[Bobby] So involves a little bit of everything. And I guess my favorite aspect of the job is that it’s constantly changing. So I just wrapped up my seventh season combining part-time and full-time. And when I initially came on, my only responsibility was to produce written content for the website. So writing articles for as well as the little pamphlets that we hand out to fans as they enter the arena on game day. But that quickly evolved into doing podcasting, doing video analysis, video editing, creating highlights that we can share both on social media in real time as the game is happening, and then also after the fact on YouTube. So it’s constantly changing to the point where I don’t really even have an official job description. I just kind of do whatever [laughter] my boss tells me to do really. But every day is different. And that’s my favorite part of it.

[Todd] So when you say sharing highlights live, are you— During a game, you are like actively working, you’re pulling highlights, you’re uploading certain plays or whatever to social media channels as the game is happening?

[Bobby] Yes. There’s actually a third-party service that we use called Clip Pro that records the game as they happen. They get it directly from the cable partner. And they will automatically— Essentially, I think there might be a little mouse sitting there that’s doing all the work or it might just be AI, I have no idea [laughter], that just puts an “in” and an “out” in the clip. And sometimes, we’ll have to start it a couple of seconds earlier and a couple of seconds later. And it’s online within two minutes. So I mean, pretty much—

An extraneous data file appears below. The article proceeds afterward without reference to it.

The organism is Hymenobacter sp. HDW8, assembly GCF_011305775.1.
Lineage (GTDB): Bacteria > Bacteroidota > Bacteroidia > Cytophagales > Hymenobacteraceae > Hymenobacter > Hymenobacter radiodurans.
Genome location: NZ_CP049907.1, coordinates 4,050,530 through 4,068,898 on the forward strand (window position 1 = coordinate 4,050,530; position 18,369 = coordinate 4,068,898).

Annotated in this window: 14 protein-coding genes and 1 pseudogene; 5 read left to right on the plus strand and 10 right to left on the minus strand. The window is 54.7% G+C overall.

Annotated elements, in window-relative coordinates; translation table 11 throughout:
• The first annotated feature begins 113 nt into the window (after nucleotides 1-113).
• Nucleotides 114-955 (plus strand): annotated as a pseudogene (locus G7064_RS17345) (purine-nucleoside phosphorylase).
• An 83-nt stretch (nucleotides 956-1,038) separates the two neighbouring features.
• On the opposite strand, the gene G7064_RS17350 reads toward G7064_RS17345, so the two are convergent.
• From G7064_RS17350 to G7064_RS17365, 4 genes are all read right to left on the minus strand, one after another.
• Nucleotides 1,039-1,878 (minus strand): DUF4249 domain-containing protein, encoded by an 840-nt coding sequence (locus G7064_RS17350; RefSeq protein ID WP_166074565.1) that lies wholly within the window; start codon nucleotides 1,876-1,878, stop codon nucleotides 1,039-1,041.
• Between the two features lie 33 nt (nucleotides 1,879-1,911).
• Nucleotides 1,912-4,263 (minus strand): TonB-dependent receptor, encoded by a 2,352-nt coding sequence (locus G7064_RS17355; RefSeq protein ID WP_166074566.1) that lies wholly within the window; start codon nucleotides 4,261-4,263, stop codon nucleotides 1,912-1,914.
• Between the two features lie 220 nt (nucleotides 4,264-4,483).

[Todd] So it’s largely automated, actually?

[Bobby] Yeah. I mean yeah, I believe so. I mean like I said, there might be a couple of people in lab coats sitting in there doing it [laughter]. But a lot of the NBA is [laughter]— I mean, you can do a lot of it based on AI, whether it’s due to crowd noise, or the announcer’s voice getting excited, or whatever. And then, we can sort of fine tune it from there.

[Todd] Oh.

[Bobby] And then also, too, I mean, another thing is like on Instagram, videos are more square, whereas on Twitter, they’re more either landscape or portrait. So we can kind of edit the video itself for frame size and other things like that. So it’s pretty interesting.

[Todd] And like where it’s— Where the image is centered and all of that depending on the aspect—

[Bobby] Oh, yeah, yeah.

[Todd] —ratio and channel?

[Bobby] Yes. So on a TV, it’s doing— I don’t know the dimensions of a TV. It’s closer to like 4×3 or something. But on Instagram, it’s going to be a little more square. So I guess 16×9 is a TV, whereas Instagram is 4×3. So you’re going to, you know, draw a little square and follow the ball and try and keep up with the play.

[Todd] Right. That’s cool. You are very different from, say, a sportscaster or a sports reporter because you are not commentating. You are not reporting on a game, or a team, or an entire sport, or multiple sports. You are a content producer embedded with a team, employed by a team: Dallas Mavericks. How does that team-focused content differ from broader sports content and channels like ESPN, Sports Illustrated, stuff like that?